Reasons entrepreneurs are rejected from loans include poor credit, no past business revenue, the loan amount isn’t big enough or a myriad of other reasons. Often, smaller dollar value loans in particular aren’t worth the time to put together for large banks that generate revenue by charging interest. So what’s an aspiring mobile food entrepreneur to do?
The non-profit Kiva is a lending option if you are in need of a micro-loan to get your food startup off the ground. In today’s interview, we discuss with Adam Kirk from Kiva how the program works and if it’s right path for funding for you.
How to Apply for a Loan Using Kiva –
Step 1: Apply Online – The first step is creating an account and profile online. Within this online profile you’ll need to enter basic information about yourself, tell your story, goals, and why you’re seeking capital through Kiva. This step will take an hour or two on average.
This process is in ways similar to setting up a profile on crowdfunding websites like IndieGoGo.com. Lenders on the Kiva website will be able to learn more about you and your project through your profile. Be sure to invest time and effort into making sure your profile tells the right story as this will signal to lenders that you’re serious about making the business work.
Step 2: In addition to creating an account through Kiva, you will also need to answer a few basic loan application questions to be eligible. A few loan related questions include the following: How much money did you make last year? What is your credit score? How many employees do you currently have?
Step 3: At this point a “risk profile” will be created for you. This profile estimates the level of risk you are to lend to based on the information available to Kiva. Depending on the level of risk your profile contains, you will need to reach out to your personal network of friends and family to donate to your loan before your campaign goes “public” and can be viewed by Kiva’s base of 1.5 million lenders. As a simple example, you might need to find 15 people that are willing to lend to you / vouch for you before you can move to the public round. This process is called “social underwriting” by Kiva.
Step 4: At this point, your loan campaign is moved public and Kiva’s 1.5 million lenders can view and contribute to your loan. Once you reach this point in the process your odds of securing the capital you need are extremely good with about 97% of food businesses reaching this round securing the loan they need.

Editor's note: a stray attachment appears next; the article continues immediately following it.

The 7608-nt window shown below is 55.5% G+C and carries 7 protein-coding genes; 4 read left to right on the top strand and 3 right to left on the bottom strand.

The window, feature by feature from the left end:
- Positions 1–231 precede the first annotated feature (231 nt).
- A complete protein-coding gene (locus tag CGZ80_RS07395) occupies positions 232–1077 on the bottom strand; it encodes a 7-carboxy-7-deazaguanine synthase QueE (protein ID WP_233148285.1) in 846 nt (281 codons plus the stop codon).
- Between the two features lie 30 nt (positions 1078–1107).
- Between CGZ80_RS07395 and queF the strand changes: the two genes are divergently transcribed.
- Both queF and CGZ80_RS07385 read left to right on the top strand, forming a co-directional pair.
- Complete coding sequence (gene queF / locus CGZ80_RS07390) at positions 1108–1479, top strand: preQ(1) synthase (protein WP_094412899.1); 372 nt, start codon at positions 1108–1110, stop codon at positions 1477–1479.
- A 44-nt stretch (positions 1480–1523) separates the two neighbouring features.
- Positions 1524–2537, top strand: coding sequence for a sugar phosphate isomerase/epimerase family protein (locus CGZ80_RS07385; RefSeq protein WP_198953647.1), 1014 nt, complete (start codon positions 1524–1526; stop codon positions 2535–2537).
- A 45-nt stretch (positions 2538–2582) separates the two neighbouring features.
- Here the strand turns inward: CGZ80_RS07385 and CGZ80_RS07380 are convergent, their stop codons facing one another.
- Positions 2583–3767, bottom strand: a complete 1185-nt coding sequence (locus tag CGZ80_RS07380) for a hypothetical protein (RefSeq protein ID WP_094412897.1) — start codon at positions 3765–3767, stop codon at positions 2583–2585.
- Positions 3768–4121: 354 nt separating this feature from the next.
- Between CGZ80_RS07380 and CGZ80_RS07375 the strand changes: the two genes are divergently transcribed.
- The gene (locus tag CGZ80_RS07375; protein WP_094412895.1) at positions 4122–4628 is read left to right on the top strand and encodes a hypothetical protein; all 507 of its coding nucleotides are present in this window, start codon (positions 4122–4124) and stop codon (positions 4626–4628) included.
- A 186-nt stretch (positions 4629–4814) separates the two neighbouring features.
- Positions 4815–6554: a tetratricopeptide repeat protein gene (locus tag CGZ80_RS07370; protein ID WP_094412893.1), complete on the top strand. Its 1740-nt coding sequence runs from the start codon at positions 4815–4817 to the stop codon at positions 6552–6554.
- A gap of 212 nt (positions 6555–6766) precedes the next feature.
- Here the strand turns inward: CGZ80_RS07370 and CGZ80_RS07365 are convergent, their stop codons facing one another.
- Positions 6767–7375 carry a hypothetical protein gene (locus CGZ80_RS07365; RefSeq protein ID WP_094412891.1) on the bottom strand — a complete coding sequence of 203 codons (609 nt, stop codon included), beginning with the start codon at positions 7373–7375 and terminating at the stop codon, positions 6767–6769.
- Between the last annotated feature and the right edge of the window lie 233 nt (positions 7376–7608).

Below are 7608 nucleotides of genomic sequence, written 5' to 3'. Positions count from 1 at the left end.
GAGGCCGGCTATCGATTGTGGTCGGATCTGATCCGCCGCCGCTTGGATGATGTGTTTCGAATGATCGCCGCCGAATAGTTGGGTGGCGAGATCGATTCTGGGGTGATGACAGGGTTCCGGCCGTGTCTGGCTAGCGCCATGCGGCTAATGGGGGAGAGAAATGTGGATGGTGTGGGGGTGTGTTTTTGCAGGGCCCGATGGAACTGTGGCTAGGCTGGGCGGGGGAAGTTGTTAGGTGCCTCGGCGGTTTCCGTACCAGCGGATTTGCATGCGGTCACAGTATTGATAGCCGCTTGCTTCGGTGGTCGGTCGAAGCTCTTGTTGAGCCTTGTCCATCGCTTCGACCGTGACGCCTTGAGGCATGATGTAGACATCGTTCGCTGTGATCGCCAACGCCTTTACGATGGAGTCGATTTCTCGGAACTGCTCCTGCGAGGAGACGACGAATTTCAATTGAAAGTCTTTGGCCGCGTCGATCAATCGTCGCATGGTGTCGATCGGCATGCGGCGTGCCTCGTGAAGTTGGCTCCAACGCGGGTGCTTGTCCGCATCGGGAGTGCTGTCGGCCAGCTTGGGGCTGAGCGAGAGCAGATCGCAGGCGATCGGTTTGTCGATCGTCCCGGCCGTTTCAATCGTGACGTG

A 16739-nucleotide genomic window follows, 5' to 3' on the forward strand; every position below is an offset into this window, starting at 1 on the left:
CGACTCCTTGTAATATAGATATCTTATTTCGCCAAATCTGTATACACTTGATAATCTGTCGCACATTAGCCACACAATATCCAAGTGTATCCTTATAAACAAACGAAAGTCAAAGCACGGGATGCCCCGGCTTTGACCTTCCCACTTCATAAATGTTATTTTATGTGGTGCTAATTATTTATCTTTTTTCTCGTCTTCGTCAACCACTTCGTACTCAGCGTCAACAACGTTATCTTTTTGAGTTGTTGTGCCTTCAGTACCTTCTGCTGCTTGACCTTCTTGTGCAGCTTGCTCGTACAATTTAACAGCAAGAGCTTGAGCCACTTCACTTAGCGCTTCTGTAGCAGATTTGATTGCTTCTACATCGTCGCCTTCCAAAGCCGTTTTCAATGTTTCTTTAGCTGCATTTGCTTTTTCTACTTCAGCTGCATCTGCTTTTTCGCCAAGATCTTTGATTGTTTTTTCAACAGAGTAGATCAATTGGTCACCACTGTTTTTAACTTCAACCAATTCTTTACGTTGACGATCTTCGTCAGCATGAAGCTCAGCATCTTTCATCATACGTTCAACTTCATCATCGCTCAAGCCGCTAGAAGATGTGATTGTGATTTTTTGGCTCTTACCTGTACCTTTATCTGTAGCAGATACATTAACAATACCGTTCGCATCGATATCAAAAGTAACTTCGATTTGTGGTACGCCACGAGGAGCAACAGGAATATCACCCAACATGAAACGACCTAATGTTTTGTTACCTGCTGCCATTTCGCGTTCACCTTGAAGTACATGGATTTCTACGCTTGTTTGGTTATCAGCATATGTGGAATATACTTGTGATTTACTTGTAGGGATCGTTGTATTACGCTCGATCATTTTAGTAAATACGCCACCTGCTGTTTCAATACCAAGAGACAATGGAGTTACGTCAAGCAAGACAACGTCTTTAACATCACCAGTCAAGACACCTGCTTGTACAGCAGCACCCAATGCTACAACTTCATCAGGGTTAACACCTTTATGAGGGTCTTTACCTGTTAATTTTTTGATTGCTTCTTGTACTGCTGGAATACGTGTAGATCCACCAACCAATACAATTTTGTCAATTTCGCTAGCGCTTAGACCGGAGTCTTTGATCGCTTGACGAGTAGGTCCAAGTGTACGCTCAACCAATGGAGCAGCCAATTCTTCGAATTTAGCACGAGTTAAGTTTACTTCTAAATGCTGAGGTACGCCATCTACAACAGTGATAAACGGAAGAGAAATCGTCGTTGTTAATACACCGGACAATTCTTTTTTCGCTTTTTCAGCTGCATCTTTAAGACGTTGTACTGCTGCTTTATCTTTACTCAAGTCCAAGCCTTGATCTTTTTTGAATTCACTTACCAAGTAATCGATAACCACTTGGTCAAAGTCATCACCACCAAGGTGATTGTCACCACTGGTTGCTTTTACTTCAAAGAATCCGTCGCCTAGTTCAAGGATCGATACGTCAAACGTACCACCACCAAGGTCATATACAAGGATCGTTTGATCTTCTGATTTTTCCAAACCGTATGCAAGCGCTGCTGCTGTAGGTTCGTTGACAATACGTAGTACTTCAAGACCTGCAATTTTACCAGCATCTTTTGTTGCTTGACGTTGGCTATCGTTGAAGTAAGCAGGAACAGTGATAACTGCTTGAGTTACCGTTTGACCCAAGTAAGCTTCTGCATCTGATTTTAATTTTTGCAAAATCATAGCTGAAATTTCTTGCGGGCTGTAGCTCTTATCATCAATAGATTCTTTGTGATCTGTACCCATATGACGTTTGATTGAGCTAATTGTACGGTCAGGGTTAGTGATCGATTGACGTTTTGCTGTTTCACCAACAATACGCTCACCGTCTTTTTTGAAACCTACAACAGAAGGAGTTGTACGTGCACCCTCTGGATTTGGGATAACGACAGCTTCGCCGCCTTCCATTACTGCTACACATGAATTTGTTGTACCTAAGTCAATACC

Note: There are three reasons you will automatically be rejected for a loan through Kiva. You must be over 18 years of age. You must be located within the United States. You must not be currently going through bankruptcy.
What You’ll Learn
- Every year 3-million loan applications are rejected in the United States
- How micro-loans can help aspiring entrepreneurs lift themselves out of poverty and benefit the overall United States economy.
- How Kiva organized and connected approximately 1.5 million lenders into one place.
- Ways the non-profit Kiva is able to make no interest loans work for lenders and entrepreneurs.
- Some examples of mobile food entrepreneurs that have successfully used Kiva to fund raise.
Quotes from the Show
The reason we’re doing this is because there’s a lot of financial exclusion in the U.S. There are tons of entrepreneurs here, there are tons of micro-businesses with less than 5 employees, but people just can’t access funding. – Adam Kirk on why Kiva can help entrepreneurs in the United States.
It helps you grow without the stress of paying ridiculously high interest rates. – Adam Kirk on the benefits of using this program for business owners just starting out.
Our food businesses, once they get to the public phase, 97% of those entrepreneurs fundraise successfully. – Adam Kirk on funding success rates.
Mentioned in the Show
Kiva – If you would like to sign up as a borrower on Kiva, click here.
The GrilledCheezGuy – Michael Davidson, owner and founder of The GrilledCheezGuy based out of the Bay Area borrowed $10,000 through Kiva to help accelerate growth for his pop-up / food truck business.
Drums & Crumbs – Kiva helped Drums & Crumbs get the working capital on they needed while their truck was being built. Drums & Crumbs serves up authentic Southern cuisine to residents of the Bay Area.